Tuesday, February 07, 2012
Album Review: Psycroptic - The Inherited Repression
Holy shit, folks. One haggard year later, I have returned to The Metal & Hardcore Times to bring you the freshest news in everything and anything metal. I'm excited to get back to you all here and force some of my opinions down a throat or two.
2011 held no shortage of great heavy music to drool over (some personal favourites from yesteryear included The Devin Townsend Project's dual release of 'Deconstruction' and 'Ghost', Mastodon's 'The Hunter', and the triumphant return of Despise You on their outstanding split release with Agoraphobic Nosebleed, '...And On And On') but of course, by now that's ALL old news now.
February is already here with a fucking vengeance and if you've been paying attention to, well, the internet then you should know that Aussie tech-death maniacs Psycroptic released their new full-length 'The Inherited Repression' today.
I've been rocking this album since they streamed it in full from Guitar World's website a couple of weeks ago. If you're a fan of Psycroptic at all, then you can likely guess what to expect, as it's not unlike 'Symbols Of Failure' or 'Ob(Servant)'.
The album kicks off with some droning guitar vibrato, crashing cymbals, and picks up almost immediately to the same impossibly quick double kicks they demonstrated on older songs like Alpha Breed. Guitarist, Joe Haley, who is also the brother of drummer, Dave Haley, displays some of the thrashiest rhythm chops I've ever heard on this album, as well as a few lighter, eerie intro riffs on Euphorinasia, and Deprivation.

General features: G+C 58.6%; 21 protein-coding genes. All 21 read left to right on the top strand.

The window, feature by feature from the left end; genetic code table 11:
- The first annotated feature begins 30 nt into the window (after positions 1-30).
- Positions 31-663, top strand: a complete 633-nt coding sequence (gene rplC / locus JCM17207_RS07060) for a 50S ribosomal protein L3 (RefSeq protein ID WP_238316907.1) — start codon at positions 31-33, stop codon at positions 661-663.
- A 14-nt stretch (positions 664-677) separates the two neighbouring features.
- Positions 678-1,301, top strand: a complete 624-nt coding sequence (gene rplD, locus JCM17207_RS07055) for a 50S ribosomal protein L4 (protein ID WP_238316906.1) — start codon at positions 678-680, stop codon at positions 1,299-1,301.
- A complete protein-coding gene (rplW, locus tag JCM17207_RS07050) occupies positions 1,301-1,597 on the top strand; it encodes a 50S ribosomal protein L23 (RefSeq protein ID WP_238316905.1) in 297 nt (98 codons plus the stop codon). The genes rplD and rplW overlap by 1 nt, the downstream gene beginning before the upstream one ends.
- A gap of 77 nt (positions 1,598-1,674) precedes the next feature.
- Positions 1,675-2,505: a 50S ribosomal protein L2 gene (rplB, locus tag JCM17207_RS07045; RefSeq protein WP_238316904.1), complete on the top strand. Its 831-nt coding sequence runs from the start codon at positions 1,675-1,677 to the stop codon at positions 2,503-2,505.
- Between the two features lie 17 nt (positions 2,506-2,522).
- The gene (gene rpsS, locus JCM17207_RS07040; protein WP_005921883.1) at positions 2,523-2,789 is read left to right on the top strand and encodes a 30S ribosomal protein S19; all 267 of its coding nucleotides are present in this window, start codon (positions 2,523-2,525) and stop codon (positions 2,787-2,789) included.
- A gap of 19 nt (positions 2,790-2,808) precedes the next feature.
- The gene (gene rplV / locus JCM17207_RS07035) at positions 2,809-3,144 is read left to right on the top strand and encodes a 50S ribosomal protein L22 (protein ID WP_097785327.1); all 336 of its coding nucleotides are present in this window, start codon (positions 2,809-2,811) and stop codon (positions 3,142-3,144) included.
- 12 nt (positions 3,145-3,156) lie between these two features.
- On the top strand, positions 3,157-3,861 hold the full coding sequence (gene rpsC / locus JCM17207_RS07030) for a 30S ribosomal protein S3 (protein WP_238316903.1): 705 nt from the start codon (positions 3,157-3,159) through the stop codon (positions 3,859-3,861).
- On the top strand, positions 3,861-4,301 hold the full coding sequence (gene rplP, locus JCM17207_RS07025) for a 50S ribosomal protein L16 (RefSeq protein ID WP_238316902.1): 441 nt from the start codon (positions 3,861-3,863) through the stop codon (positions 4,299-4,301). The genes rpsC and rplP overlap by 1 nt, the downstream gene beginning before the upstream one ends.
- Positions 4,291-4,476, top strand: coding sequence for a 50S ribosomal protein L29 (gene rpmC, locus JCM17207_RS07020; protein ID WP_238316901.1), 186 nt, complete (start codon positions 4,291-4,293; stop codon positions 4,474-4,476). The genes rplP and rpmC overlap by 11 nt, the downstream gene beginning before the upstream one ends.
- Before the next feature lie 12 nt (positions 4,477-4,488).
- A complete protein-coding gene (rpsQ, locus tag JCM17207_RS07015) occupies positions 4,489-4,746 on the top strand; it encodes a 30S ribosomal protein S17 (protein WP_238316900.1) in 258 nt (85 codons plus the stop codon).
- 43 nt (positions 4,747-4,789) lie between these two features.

I also want to take this moment to express my delayed gratitude to vocalist Jason Peppiatt who replaced Matthew Chalk back in 2005, and has been doing an absolutely amazing job with Psycroptic as Chalk was an unintelligible, sloppy growler. Peppiatt on the other hand, delivers a performance on 'Repression' so powerful it makes my throat hurt just listening to it.
The songwriting on 'Repression' is unparalleled by their own earlier releases. Never before has Psycroptic delivered such a consistently good record, as some songs on previous records struck me as nothing but filler. The only true drawback with this particular album is that some riffs come off as filler, but seeing as they hardly play the same riff twice, it's more than easy to overlook.
Already I'm willing to predict that this album will be turning up on a quite a few critics 'Best of 2012' lists.
The Metal & Hardcore Times gives Psycroptic's 'The Inherited Repression' 9/10 stagedives.
1. Carriers of the Plague
2. Forward to Submission
4. The Throne of Kings
5. Unmasking the Traitors
6. Become the Cult
7. From Scribe to Ashes*
9. The Sleepers Have Awoken
- Dan "The Grinder" Hurtubise